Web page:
Social Security Administration aims to improve service in 2014

According to the Social Security Administration, its customer service satisfaction is very high. Others may disagree, especially Social Security Disability benefits applicants who are initially denied benefits and must wait at a minimum several months, and often more than a year, in order to obtain a hearing to argue their case before an administrative law judge.

The SSA is attempting to improve upon its customer service in 2014. Laura Rogers, a District Manager for the SSA, recently wrote an article for SI Live claiming that "we . . . continue to rank high in customer service satisfaction and have the best online services in government, providing the best service to those who come to us for help." As an example of the transition to online transactions, Rogers points out that the SSA will no longer provide benefit verification letters through local offices; instead, SSA benefit letters can be accessed online or by calling the SSA.

In its annual performance plan, the SSA indicated four areas it seeks to improve upon in fiscal year 2014:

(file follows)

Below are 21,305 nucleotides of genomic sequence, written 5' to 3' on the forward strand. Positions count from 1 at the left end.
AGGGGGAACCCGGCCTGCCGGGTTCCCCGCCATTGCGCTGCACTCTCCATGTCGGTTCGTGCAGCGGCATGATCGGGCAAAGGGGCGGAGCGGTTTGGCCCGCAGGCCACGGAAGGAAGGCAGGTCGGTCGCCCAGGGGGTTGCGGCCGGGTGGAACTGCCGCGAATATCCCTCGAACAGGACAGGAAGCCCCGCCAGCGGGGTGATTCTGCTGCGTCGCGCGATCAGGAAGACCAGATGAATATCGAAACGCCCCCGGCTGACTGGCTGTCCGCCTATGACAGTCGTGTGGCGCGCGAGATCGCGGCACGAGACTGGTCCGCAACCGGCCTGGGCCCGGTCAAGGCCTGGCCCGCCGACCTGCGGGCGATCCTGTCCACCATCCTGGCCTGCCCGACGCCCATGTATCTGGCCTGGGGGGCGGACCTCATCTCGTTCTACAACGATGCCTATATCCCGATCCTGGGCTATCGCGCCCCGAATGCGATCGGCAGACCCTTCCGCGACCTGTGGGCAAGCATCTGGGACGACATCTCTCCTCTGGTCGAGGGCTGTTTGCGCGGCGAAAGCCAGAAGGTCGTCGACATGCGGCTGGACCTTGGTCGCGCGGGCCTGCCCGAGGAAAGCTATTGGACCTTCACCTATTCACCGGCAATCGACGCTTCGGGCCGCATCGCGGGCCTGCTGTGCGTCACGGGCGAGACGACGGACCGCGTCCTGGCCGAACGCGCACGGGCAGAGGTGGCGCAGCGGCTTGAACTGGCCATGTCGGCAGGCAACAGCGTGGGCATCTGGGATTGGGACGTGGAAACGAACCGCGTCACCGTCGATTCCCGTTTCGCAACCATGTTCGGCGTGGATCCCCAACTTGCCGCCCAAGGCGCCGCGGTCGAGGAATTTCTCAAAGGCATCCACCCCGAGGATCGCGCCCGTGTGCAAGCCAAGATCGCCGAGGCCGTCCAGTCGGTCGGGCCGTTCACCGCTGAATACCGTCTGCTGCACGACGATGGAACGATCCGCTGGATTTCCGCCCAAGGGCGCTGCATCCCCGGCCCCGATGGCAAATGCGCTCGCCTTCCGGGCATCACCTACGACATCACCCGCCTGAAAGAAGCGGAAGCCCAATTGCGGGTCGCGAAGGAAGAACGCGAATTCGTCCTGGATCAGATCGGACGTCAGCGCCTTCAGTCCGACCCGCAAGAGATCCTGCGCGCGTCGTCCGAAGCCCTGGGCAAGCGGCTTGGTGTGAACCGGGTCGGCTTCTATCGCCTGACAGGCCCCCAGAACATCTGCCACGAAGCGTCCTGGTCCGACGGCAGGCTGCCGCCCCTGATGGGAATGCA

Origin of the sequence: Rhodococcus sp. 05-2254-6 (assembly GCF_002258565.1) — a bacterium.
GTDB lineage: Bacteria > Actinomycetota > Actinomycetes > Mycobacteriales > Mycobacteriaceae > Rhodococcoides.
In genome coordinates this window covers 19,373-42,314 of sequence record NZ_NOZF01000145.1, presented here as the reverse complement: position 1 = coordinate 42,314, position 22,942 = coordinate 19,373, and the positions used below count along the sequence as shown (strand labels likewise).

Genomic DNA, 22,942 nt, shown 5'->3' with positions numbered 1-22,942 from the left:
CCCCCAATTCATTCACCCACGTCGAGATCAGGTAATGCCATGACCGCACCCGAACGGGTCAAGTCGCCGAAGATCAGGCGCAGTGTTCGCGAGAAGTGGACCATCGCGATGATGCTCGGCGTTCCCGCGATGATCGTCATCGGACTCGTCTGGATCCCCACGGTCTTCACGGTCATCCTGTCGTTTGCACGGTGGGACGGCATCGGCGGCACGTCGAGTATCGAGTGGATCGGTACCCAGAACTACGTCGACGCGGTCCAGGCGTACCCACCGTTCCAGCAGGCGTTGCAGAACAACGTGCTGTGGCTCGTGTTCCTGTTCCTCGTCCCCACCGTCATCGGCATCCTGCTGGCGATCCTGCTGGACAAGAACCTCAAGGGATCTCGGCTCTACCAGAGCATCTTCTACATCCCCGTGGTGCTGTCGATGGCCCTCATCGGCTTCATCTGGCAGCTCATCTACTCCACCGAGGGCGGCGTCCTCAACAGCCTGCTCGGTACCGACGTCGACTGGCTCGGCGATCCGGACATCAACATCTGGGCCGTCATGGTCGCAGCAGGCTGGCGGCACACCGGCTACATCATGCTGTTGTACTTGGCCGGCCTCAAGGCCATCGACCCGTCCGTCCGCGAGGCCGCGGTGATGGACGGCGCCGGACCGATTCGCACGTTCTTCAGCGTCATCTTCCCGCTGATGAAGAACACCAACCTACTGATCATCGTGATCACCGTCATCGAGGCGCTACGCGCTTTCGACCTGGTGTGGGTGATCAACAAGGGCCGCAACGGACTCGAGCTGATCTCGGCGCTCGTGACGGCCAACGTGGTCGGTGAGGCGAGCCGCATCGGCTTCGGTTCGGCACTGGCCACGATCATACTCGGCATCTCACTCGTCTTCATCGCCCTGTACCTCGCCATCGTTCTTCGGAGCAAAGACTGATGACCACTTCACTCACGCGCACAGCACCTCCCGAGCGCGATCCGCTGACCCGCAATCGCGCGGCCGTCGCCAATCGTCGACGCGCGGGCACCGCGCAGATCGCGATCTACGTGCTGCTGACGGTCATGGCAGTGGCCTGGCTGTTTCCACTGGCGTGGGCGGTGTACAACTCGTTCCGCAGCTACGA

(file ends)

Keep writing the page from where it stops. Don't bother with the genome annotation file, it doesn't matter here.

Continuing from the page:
• Deliver better quality disability decisions.
  • Provide quality services.
  • Preserve the public's trust.
  • Strengthen the SSA's workforce and infrastructure.

The SSA has listed several specific goals for 2014. The SSA will attempt to minimize the average wait time from hearing requests to a decision to 387 days. This is a longer timeframe than the SSA's goal in 2013, but perhaps more realistic. The SSA also intends to:

  • Answer its National 800 number within 500 seconds of a person calling.
  • Complete just under 3 million initial disability claims within the fiscal year.
  • Increase the number of claims filed online by 50 percent.
  • Shift to more secure, online transactions to streamline the application process.

SSDI applications still complicated

While the move to more online-based services may save some time and allow better access for applicants to track their claims and ask questions, an application to obtain Social Security Disability benefits is still complicated and lengthy. The majority of initial applications for SSDI are rejected and require an appeal. Administrative law judges have an intense workload, despite the SSA recently limiting the number of cases a judge can hear in one year. That is why it is important SSDI applicants obtain the help of an experienced SSDI benefits attorney to discuss their options, gather appropriate documentation regarding their disability and present their case to the best possible extent to the SSA.